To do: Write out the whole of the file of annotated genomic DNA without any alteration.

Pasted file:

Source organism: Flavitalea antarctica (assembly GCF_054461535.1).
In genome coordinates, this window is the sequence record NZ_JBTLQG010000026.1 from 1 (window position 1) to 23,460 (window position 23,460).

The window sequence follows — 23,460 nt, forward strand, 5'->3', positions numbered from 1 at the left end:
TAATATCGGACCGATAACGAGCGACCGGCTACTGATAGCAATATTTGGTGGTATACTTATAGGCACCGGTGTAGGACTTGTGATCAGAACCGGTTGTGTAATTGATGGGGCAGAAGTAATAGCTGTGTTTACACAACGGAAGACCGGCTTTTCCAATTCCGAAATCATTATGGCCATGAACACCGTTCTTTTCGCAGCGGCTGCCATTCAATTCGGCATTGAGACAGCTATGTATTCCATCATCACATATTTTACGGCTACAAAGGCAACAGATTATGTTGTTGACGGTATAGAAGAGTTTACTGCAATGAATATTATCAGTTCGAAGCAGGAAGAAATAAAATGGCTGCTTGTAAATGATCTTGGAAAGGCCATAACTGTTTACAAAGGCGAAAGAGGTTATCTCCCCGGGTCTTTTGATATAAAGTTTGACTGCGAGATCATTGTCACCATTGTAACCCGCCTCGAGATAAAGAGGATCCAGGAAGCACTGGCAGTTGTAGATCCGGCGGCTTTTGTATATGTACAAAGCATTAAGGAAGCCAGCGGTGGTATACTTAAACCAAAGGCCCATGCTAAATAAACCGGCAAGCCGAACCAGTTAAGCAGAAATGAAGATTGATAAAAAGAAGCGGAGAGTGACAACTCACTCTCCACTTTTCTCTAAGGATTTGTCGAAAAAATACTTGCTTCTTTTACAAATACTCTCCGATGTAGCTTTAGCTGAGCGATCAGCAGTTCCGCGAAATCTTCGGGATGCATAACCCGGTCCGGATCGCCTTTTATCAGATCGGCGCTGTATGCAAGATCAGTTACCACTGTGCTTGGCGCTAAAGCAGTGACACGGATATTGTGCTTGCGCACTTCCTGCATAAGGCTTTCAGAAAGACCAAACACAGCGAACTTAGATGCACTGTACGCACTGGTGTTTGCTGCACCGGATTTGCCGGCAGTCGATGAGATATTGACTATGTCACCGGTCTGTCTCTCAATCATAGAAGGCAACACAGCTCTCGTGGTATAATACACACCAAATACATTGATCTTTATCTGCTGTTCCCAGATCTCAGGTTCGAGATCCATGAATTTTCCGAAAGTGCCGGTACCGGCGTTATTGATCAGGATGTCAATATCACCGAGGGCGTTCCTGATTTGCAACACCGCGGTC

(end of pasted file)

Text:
Source organism: Flavitalea antarctica (assembly GCF_054461535.1).
In genome coordinates, this window is the sequence record NZ_JBTLQG010000026.1 from 1 (window position 1) to 23,460 (window position 23,460).

The window sequence follows — 23,460 nt, forward strand, 5'->3', positions numbered from 1 at the left end:
TAATATCGGACCGATAACGAGCGACCGGCTACTGATAGCAATATTTGGTGGTATACTTATAGGCACCGGTGTAGGACTTGTGATCAGAACCGGTTGTGTAATTGATGGGGCAGAAGTAATAGCTGTGTTTACACAACGGAAGACCGGCTTTTCCAATTCCGAAATCATTATGGCCATGAACACCGTTCTTTTCGCAGCGGCTGCCATTCAATTCGGCATTGAGACAGCTATGTATTCCATCATCACATATTTTACGGCTACAAAGGCAACAGATTATGTTGTTGACGGTATAGAAGAGTTTACTGCAATGAATATTATCAGTTCGAAGCAGGAAGAAATAAAATGGCTGCTTGTAAATGATCTTGGAAAGGCCATAACTGTTTACAAAGGCGAAAGAGGTTATCTCCCCGGGTCTTTTGATATAAAGTTTGACTGCGAGATCATTGTCACCATTGTAACCCGCCTCGAGATAAAGAGGATCCAGGAAGCACTGGCAGTTGTAGATCCGGCGGCTTTTGTATATGTACAAAGCATTAAGGAAGCCAGCGGTGGTATACTTAAACCAAAGGCCCATGCTAAATAAACCGGCAAGCCGAACCAGTTAAGCAGAAATGAAGATTGATAAAAAGAAGCGGAGAGTGACAACTCACTCTCCACTTTTCTCTAAGGATTTGTCGAAAAAATACTTGCTTCTTTTACAAATACTCTCCGATGTAGCTTTAGCTGAGCGATCAGCAGTTCCGCGAAATCTTCGGGATGCATAACCCGGTCCGGATCGCCTTTTATCAGATCGGCGCTGTATGCAAGATCAGTTACCACTGTGCTTGGCGCTAAAGCAGTGACACGGATATTGTGCTTGCGCACTTCCTGCATAAGGCTTTCAGAAAGACCAAACACAGCGAACTTAGATGCACTGTACGCACTGGTGTTTGCTGCACCGGATTTGCCGGCAGTCGATGAGATATTGACTATGTCACCGGTCTGTCTCTCAATCATAGAAGGCAACACAGCTCTCGTGGTATAATACACACCAAATACATTGATCTTTATCTGCTGTTCCCAGATCTCAGGTTCGAGATCCATGAATTTTCCGAAAGTGCCGGTACCGGCGTTATTGATCAGGATGTCAATATCACCGAGGGCGTTCCTGATTTGCAACACCGCGGTC